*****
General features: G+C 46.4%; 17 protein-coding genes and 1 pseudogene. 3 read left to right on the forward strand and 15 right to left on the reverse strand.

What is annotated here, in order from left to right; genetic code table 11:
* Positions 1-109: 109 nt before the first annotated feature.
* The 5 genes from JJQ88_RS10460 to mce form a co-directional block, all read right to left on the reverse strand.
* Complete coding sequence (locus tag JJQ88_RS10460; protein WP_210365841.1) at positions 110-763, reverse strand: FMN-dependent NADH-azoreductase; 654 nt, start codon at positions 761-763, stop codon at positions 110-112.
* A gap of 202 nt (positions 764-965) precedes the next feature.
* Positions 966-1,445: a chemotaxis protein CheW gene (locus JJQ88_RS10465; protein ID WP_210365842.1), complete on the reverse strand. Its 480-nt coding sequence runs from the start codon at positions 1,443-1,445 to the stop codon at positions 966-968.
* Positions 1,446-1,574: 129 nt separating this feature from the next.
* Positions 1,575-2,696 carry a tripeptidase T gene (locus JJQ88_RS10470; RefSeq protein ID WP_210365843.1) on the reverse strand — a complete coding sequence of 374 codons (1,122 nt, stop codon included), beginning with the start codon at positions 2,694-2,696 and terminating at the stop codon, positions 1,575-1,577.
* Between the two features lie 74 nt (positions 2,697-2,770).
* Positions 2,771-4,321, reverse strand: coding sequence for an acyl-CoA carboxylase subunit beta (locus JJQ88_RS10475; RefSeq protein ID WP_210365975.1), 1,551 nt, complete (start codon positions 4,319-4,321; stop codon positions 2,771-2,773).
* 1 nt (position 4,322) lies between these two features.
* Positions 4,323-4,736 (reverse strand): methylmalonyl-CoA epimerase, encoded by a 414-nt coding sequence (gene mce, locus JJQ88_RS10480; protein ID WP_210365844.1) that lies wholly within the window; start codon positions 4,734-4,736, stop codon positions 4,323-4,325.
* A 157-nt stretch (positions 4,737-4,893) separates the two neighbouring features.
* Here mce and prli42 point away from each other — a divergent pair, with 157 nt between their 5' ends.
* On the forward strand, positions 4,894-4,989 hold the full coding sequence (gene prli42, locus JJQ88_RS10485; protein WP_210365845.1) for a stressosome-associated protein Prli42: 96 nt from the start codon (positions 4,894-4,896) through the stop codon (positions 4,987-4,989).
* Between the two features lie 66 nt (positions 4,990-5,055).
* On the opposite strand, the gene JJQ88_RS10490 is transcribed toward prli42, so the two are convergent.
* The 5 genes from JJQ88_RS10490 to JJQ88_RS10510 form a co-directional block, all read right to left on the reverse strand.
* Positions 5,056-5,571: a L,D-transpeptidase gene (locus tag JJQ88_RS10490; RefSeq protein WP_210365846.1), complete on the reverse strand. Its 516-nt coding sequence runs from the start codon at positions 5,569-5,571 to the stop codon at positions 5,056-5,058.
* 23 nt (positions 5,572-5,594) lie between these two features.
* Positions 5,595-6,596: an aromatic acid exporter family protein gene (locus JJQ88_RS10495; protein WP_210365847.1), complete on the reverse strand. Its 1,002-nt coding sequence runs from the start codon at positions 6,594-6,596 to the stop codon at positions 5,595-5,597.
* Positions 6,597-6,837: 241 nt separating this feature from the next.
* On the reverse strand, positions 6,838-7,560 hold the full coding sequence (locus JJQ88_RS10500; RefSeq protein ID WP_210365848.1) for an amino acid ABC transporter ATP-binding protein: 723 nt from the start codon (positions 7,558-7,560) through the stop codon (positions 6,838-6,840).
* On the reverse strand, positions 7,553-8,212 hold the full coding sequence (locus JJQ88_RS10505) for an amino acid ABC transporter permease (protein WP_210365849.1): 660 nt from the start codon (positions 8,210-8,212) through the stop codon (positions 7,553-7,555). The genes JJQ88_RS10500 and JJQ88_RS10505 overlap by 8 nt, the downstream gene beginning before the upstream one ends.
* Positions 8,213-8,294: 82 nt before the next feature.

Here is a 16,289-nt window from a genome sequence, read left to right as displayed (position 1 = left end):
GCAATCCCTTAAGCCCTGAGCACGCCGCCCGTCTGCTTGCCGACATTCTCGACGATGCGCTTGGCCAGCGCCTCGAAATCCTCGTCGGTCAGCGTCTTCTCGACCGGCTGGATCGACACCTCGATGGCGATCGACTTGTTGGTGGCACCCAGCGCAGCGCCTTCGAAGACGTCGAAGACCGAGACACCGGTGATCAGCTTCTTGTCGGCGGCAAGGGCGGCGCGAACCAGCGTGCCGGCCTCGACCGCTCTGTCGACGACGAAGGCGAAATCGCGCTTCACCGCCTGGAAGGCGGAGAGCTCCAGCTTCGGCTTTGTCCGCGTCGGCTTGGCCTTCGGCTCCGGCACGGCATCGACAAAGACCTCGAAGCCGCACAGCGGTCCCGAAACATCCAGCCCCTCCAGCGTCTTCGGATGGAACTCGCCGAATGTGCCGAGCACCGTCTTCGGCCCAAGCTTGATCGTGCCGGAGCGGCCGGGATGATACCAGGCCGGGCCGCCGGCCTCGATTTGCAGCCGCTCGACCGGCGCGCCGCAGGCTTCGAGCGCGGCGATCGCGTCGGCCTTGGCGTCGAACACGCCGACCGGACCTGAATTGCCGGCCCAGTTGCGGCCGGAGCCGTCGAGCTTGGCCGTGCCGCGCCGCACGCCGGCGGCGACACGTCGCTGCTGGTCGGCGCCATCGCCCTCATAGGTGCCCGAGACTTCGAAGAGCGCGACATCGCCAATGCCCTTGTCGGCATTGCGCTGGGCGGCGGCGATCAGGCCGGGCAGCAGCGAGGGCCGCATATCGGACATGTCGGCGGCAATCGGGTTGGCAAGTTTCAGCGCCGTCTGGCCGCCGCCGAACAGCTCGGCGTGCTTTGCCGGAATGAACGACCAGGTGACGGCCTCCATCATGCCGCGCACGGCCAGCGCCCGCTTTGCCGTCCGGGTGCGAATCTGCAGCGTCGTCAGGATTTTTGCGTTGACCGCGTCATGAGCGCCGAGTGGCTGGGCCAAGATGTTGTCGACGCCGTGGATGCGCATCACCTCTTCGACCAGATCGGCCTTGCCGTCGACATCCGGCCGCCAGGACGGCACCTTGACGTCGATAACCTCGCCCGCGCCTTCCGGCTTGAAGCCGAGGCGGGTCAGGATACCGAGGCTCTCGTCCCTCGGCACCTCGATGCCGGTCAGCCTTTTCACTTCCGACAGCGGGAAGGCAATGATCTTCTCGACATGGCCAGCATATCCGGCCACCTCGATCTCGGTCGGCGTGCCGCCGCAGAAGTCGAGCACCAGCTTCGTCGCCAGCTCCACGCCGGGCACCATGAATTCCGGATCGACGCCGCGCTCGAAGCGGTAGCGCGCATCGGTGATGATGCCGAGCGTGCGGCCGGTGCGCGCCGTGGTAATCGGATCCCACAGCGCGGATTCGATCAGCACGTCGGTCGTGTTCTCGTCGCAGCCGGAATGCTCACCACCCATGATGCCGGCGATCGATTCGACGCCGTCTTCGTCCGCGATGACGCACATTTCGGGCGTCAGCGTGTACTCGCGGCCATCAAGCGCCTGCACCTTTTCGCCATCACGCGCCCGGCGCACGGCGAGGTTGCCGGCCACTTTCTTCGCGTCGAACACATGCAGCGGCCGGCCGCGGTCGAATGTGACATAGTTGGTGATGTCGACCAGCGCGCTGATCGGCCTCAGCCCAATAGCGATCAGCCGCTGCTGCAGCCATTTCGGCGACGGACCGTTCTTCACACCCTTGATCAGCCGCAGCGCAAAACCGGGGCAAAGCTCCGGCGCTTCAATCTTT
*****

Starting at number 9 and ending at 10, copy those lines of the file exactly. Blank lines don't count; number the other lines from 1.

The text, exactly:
* Positions 1,575-2,696 carry a tripeptidase T gene (locus JJQ88_RS10470; RefSeq protein ID WP_210365843.1) on the reverse strand — a complete coding sequence of 374 codons (1,122 nt, stop codon included), beginning with the start codon at positions 2,694-2,696 and terminating at the stop codon, positions 1,575-1,577.
* Between the two features lie 74 nt (positions 2,697-2,770).